Thankfully, that difficulty curve isn't as rough as the PS3 games, but at about the same point (midway through the career), there's definitely a spike in the aggression and tenacity of the AI racers. They won't drive through you like they did in the first game, but you'll get nudges and find the rubberband-ish racers keeping up with you quite easily later on. In fact, by the end of the Festival, you'll have to demonstrate an intimate knowledge of where every type of vehicle should be tearing through a course to even have a hope of placing first.
If you can do that -- not to mention accomplish more than a few other tasks -- you'll be rewarded with Badges, essentially Arctic Edge's version of Trophies, which in turn unlock more customization options for your vehicle, including new paint, decals, wheels, lights, mufflers, struts and so on. They're a way to essentially help you stand out, though if I'm being totally honest, I didn't really make much use out of the feature after I'd earned the Badge for tricking out all my rides at least once. Still, if you want to roll in a hot pink snowmobile, you can do so with a bit of tweaking. Sure, it's only cosmetic, but given that each of the 8 different vehicle classes have three variants with different handling, there's at least a lot of customizable fodder for those that like to tinker.
What's perhaps most impressive about MotorStorm is that it feels like the soul of the console versions is alive and well here; nothing was trimmed out or scraped away in moving things to the small screen, so you'll see laser light shows as you round a huge bend or go soaring off a ramp for a good five seconds of hang time that'll take you over a set of oil pipes, for instance. There was a keen attention to detail in building the tracks to make them feel both hewn from artic terrain, and yet impacted by the arrival of a fleet of ships, hundreds of thousands of people and a menagerie of fuel-sucking vehicles. There's even a limited bit of interaction with the environment, allowing the bigger vehicles to drive across ice bridges to destroy them, forcing smaller, lighter vehicles into the trenches or the ability to honk your horn and cause an avalanche that can wipe out any following vehicles.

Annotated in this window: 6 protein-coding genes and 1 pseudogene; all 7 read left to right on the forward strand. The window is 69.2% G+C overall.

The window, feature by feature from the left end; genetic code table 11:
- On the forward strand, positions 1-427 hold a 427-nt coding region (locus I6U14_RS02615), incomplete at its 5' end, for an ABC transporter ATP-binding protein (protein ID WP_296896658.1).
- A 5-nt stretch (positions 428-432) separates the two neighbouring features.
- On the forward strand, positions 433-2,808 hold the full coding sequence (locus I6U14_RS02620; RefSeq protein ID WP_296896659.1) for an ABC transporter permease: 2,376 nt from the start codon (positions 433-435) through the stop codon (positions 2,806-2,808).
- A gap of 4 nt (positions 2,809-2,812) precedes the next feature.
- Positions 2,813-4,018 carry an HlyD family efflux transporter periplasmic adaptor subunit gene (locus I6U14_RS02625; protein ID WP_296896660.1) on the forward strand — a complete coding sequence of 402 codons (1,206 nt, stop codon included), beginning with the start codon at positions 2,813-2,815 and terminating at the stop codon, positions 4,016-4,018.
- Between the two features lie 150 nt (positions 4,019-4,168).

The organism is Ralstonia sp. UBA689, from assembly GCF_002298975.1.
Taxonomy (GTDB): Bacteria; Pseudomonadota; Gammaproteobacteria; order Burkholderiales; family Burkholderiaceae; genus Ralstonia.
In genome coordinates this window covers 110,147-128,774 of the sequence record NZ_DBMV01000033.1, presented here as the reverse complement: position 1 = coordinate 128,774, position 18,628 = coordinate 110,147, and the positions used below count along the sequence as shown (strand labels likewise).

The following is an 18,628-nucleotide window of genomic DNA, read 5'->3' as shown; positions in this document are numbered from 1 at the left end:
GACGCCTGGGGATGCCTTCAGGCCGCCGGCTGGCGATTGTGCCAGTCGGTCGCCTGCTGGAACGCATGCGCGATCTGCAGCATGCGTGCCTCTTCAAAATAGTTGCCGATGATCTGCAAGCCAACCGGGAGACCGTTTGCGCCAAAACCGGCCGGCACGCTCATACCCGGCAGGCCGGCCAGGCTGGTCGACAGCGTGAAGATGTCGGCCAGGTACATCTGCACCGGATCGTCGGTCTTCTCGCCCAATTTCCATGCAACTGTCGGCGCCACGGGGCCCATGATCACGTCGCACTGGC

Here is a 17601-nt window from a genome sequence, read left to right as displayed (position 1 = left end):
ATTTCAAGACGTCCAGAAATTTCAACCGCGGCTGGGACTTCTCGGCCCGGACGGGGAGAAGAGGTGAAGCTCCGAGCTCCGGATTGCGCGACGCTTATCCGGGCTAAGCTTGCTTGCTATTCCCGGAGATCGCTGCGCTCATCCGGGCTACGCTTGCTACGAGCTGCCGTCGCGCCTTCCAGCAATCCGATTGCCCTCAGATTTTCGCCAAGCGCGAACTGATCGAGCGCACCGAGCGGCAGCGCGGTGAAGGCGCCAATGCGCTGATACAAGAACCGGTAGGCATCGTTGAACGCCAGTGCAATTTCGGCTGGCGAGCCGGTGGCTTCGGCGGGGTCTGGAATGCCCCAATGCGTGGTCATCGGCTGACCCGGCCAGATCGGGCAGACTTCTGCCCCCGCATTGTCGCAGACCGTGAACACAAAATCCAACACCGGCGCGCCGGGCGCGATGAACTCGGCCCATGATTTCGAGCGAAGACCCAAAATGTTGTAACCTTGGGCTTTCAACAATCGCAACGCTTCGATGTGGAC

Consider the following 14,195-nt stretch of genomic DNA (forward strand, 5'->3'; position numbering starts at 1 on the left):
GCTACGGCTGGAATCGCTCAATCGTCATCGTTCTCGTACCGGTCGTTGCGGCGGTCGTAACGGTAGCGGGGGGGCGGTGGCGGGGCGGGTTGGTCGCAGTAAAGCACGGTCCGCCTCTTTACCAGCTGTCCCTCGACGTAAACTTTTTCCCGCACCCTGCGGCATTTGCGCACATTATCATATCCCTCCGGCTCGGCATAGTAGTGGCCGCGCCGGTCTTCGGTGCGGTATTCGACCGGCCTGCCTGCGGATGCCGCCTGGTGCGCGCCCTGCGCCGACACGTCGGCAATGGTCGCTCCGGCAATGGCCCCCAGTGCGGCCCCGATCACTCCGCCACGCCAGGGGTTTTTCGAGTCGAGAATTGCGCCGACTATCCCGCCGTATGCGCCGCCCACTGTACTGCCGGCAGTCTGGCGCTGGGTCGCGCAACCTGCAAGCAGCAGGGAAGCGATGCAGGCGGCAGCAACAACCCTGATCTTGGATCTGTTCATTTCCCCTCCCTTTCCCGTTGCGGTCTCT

The game runs surprisingly well given that at times you'll be squaring off with more than a half-dozen competitors most of the time, with pack stars not suffering from too much in the way of framerate drops off the line (though it seems the more people you play with online, the more things tend to bog down). When you're out in the open, the game is incredibly smooth, and there's a great sense of speed in some of the zippier rides. The texture work is among some of the best on the PSP and little effects like sun flares when rounding some bends or the aforementioned laser light shows really do impress no matter how many times you see them. That a Photo Mode was provided, too, from the Pause Menu, allowing you to export shots to the XMB, is a nice touch indeed.
Aurally, things are just as impressive. The turbo sounds for a big rig are slightly different from that of, say, a buggy, and the engine noises are nice and beefy for all, even the sputtery two-stroke of the bikes. Horns are beefy and though you won't hear it much, there's a mild amount of environmental sounds too, so terrain can sound different depending on where you're driving. By and large, though, unless you're wearing a pair of headphones, the dominant audio streams are engine noise, turbo and the game's rather extensive soundtrack that sticks closely to the electronically-splashed bits of heavy rock from the previous games.
Though the 20 tracks (including the great Celldweller remix of "Propane Nightmares" from series favorite Pendulum, plus The Prodigy, Chemical Brothers, Motorhead and even Radiohead) are great, they can start to grate a bit halfway through the Festival. Thankfully, a custom soundtrack option was also provided, though there's limited control over how to play your tunes. Still, it's a welcome feature, and one that, along with the photo mode and online play, brings it in line with the latest console version quite nicely.